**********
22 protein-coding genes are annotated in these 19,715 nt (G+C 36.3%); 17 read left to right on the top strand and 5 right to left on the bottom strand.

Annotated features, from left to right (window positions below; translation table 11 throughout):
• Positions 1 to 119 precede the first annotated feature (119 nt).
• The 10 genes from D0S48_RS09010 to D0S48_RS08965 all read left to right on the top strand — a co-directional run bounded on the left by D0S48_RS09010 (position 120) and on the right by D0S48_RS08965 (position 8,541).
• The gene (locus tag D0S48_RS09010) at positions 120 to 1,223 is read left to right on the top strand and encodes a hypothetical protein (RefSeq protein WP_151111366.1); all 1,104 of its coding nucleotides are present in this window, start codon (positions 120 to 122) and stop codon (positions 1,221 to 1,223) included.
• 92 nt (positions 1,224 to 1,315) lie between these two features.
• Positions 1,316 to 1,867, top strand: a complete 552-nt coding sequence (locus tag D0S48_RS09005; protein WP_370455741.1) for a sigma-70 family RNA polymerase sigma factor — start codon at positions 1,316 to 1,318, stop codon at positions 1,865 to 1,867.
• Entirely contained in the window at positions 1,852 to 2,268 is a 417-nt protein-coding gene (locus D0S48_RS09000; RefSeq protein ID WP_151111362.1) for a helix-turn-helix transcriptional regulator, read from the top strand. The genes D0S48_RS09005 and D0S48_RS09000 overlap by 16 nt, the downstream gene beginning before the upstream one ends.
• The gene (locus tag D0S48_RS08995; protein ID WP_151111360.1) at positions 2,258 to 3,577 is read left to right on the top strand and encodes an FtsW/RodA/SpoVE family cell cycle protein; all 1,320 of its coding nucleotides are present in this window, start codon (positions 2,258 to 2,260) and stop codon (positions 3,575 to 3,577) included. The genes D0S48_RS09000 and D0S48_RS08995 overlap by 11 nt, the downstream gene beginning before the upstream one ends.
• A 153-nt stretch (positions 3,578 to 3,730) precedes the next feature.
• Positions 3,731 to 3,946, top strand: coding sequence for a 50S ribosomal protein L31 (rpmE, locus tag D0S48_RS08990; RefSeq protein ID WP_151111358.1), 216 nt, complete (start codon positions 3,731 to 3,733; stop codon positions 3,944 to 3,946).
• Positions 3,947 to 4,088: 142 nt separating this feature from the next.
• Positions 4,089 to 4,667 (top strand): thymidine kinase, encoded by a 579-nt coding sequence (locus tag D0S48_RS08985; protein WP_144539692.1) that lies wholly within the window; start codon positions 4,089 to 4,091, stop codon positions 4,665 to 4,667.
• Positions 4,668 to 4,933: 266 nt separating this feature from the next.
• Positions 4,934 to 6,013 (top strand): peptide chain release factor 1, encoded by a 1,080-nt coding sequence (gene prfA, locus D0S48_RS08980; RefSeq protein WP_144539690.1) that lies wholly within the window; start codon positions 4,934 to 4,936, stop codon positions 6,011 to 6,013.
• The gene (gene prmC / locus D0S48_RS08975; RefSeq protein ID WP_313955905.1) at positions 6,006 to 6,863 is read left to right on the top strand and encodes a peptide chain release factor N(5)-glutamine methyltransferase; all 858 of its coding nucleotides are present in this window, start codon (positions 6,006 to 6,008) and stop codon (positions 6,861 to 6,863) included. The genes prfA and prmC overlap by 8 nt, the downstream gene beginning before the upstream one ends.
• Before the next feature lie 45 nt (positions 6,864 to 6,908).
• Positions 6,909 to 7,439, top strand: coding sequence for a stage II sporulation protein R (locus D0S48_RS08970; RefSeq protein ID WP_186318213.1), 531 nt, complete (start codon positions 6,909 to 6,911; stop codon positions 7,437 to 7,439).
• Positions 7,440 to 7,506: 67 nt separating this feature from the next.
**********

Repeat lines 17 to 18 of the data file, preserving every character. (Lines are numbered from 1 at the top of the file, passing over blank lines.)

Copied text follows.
• Before the next feature lie 45 nt (positions 6,864 to 6,908).
• Positions 6,909 to 7,439, top strand: coding sequence for a stage II sporulation protein R (locus D0S48_RS08970; RefSeq protein ID WP_186318213.1), 531 nt, complete (start codon positions 6,909 to 6,911; stop codon positions 7,437 to 7,439).